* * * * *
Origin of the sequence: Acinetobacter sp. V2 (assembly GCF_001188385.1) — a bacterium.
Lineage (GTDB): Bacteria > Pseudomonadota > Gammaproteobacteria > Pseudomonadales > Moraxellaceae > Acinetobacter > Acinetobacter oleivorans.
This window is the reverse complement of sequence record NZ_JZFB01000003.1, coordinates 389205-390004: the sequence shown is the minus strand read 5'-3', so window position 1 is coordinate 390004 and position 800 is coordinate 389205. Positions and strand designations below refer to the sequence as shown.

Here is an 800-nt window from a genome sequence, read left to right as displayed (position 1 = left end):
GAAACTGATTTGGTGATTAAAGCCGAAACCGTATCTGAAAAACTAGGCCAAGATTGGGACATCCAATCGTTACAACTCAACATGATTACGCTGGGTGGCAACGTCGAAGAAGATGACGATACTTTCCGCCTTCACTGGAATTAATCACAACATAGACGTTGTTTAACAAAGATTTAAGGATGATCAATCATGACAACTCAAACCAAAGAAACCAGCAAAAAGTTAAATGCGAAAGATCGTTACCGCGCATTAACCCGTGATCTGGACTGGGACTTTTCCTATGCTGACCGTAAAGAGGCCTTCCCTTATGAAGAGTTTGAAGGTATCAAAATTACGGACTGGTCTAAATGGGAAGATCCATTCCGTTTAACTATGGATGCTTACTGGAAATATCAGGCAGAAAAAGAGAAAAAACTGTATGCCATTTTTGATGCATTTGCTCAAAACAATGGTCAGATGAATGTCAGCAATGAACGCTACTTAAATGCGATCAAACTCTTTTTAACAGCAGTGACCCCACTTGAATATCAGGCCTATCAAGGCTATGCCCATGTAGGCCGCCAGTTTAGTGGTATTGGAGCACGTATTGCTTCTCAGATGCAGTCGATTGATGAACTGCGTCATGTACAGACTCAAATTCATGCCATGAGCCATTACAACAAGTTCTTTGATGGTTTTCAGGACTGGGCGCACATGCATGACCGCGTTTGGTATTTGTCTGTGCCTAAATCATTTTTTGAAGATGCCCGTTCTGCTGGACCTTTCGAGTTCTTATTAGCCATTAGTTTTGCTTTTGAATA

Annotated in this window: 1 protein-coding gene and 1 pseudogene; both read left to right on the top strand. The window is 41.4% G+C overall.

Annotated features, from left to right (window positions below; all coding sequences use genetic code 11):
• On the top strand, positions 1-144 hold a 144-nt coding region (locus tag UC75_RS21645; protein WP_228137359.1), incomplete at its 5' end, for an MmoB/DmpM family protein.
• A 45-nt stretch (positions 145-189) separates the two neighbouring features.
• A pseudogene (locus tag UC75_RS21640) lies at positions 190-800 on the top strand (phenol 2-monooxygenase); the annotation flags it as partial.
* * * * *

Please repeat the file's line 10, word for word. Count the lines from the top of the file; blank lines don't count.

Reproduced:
• A pseudogene (locus tag UC75_RS21640) lies at positions 190-800 on the top strand (phenol 2-monooxygenase); the annotation flags it as partial.